Wednesday, August 1, 2012

Purgatory Blooms

The trick for any gardener is to always have something, lots of somethings, in bloom. I'd say late fall is #1 for trouble in that regard, and August is #2. August? It's hot. It's dry. 50% of your perennials are done for 2012. Purgatory. (Of course, maybe the true #1 goal is to create interest without blooms--structure, texture, foliage, sculpture, hardscape, scarecrows, machine gun nests for squirrels.)

Some of my newly favorite plants are going strong right now. Butterfly bush, joe pye weed, culver's root, and some liatris are the obvious workhorses, but here are some blooms (and some not) that keep on giving. I should have an image of white nodding onion, but I don't--it's also doing fantastic.

Wild Senna -- Cassia hebecarpa, saying "come hither bumblebee" for a month.

The microscopic blooms of bushclover -- Lespideza capitata.

This is an 8' sunflower. Ladders are good.

Sunflowers are just as interesting before petal time.

I know, invasive thistle thug. But butterflies love it. I deadhead before it seeds.

Why can't swallowtail caterpillars be blooms?
For three days last week it was 104. Around those days it was 102, 100, etc. Now, it's 94 and it feels comfortable (keep in mind anything above 75 makes me melt like a Greenland ice cap). No rain in almost 6 weeks--0.33" the whole month of July--but the garden isn't complaining as much as the trees and shrubs. Maybe with everything having bloomed 2-6 weeks early this year, the most vulnerable time is over. Insects are slowly returning, having been a bust year for them. Yesterday, I saw both a monarch and a black swallowtail after two months of no butterflies (in spring we had 5 billion). All I know is I'm slowly returning to the garden just in time for the fall school year to pull me away, and the life that makes my garden worth having is also returning--like a long sigh after the first crocus bloomed in March. I hope fall, my favorite season, is a long Spring Part Two: The Butterflies Strike Back.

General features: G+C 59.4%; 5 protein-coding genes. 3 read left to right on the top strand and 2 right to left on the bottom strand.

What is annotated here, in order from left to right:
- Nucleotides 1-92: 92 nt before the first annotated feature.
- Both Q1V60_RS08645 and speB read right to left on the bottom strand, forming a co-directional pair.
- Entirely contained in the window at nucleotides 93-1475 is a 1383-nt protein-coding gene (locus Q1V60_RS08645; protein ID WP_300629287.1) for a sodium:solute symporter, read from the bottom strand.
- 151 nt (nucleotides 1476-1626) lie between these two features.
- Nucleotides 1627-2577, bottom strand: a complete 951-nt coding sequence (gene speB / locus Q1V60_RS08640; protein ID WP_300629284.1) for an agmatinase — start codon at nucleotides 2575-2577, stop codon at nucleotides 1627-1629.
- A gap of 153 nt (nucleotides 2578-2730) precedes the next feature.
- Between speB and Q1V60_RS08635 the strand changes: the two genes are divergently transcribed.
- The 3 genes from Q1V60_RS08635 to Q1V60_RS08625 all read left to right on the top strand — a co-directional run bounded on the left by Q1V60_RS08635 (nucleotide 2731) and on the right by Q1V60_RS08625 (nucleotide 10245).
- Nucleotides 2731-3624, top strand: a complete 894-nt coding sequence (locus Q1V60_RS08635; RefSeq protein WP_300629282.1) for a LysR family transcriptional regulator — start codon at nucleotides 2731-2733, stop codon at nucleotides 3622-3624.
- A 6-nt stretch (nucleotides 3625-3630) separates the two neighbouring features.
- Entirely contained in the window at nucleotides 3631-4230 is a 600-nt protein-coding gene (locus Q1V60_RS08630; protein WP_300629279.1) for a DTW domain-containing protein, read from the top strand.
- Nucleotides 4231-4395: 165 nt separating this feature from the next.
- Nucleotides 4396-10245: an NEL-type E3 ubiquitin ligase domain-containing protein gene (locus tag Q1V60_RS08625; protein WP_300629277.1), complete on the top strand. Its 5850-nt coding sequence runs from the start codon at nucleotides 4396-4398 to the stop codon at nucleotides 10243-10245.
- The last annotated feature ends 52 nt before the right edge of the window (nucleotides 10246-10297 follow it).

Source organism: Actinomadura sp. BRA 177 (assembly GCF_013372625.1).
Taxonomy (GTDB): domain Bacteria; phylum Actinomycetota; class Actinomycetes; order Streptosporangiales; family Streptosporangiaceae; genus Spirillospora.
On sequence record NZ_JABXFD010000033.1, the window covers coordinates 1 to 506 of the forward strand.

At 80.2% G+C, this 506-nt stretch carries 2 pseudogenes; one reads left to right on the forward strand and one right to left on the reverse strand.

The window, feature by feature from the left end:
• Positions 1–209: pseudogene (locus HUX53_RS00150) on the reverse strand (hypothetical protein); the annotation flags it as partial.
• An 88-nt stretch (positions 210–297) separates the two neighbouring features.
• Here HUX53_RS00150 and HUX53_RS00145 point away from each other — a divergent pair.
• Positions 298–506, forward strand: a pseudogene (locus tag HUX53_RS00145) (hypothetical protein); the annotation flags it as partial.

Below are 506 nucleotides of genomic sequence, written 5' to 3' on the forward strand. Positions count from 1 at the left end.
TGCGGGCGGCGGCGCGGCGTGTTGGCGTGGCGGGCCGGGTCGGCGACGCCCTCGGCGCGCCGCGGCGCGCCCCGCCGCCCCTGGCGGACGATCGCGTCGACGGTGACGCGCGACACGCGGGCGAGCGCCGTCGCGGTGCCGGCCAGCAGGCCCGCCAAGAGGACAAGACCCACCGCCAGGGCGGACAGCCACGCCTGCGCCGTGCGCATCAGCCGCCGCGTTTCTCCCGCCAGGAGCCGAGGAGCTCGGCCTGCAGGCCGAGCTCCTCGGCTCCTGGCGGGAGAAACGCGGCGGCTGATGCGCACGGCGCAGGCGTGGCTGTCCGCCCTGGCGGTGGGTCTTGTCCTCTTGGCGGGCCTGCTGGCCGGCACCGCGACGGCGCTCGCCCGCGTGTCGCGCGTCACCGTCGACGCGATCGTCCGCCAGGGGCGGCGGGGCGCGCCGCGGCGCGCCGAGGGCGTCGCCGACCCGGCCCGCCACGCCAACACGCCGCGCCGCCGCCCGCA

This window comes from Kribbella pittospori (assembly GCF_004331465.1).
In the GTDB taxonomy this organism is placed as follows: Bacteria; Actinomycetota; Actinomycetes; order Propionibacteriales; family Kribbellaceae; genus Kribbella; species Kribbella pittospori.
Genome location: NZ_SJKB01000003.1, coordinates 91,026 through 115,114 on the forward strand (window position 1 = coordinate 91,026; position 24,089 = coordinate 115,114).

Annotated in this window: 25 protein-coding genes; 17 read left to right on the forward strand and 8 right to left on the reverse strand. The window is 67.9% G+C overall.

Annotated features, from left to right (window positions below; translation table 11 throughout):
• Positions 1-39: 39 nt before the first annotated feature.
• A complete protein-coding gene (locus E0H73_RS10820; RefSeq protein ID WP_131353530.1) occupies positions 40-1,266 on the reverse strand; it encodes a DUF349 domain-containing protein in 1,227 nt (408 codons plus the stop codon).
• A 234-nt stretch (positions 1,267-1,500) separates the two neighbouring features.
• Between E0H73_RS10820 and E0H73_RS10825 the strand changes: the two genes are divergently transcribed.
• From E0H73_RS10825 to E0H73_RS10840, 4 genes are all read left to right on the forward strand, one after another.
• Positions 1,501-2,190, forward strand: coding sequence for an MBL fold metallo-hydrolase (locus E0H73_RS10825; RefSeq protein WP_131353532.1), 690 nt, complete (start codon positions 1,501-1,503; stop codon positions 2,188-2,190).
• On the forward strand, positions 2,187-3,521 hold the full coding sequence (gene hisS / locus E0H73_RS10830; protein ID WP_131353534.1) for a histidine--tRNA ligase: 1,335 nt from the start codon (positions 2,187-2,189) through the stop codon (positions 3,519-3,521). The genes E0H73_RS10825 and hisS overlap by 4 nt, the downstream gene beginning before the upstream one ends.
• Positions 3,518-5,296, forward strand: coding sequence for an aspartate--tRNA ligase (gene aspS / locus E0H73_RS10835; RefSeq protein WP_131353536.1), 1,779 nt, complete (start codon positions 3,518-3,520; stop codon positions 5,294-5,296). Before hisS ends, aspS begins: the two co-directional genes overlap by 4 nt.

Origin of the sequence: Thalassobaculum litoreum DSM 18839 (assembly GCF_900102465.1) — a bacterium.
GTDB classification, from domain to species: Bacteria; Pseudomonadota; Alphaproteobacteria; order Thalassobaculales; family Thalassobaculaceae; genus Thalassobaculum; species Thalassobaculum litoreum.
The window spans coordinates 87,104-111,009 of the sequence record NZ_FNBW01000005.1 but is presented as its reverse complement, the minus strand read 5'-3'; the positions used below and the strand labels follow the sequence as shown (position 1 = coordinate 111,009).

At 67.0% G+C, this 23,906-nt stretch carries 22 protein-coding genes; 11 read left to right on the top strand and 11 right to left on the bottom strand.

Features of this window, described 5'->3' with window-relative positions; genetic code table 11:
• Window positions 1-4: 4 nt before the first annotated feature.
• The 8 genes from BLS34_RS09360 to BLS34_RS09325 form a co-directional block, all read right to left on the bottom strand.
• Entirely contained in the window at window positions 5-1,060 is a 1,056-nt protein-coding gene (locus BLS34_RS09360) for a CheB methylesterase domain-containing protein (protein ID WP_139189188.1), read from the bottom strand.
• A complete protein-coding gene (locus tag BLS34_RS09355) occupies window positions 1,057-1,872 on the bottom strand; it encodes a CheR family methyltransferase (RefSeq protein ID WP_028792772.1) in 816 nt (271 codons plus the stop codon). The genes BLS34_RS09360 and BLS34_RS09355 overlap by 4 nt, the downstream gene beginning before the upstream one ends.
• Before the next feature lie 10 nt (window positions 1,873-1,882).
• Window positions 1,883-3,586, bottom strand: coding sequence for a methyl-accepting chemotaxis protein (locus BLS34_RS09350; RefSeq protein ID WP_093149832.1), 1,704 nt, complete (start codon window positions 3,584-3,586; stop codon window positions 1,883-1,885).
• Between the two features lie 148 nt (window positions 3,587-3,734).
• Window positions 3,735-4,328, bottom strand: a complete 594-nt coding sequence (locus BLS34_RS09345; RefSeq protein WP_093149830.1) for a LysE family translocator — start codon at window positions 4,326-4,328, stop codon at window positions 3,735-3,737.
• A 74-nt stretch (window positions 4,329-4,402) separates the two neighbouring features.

Sarie said...

Hi Benjamin,
Thank you for your great post! Yes, we have also been in purgatory here in sandy central WI. I observed Big Bluestem forming flower this week, Switchgrass was in full flower two weeks ago, as are Solidago speciosa, S. rigida, Rudbeckia triloba and many "late summer" and fall bloomers, a full month ahead of schedule for our zone. We have had very little rain..just 4/10th of an inch of rain on our farm sing the end of May. Let's hope for a long cold wet winter! Many thanks for all your great posts! Best, Sarie Doverspike, Prairie Nursery

Benjamin Vogt said...

I cut back my solidago rigida anticipating early bloom, but already buds seem to be forming. Asters I'm STILL pinching back, pushing the envelope. I'll quit today. Bluestem was flowering last week here. I thought for sure up there in WI you'd had more rain, like my folks in the Twin Cities who get rain like every other day!

Donna@Gardens Eye View said...

Our drought and heat are so bad everything has gone but the Joe Pye and rudbeckias. I don't even think the asters will bloom in the meadow but the goldenrod is already...I hope we get a cool down and rain. perhaps if i deadhead a few natives they may reappear in a fall that may look more like early summer...the butterflies have been gone here too...

GardeNerd Consultations said...

same situation here south of kcmo- have had tons of skippers & azures all summer but no large species :(
so worried about food for migrating butterflies & hummers. one standby- new england asters- started blooming in may & now have extremely few blossoms left.

Benjamin Vogt said...

Donna--I'm worried about deadheading some plants, will it just stress them out even more, forcing new growth?
GNC--I had asters blooming in June, but I think it was a freak spurt. I hope. Still pinching asters and some joe pye thinking fall will be long and warm, and the migrating wildlife won't be in a rush. Good to meet you!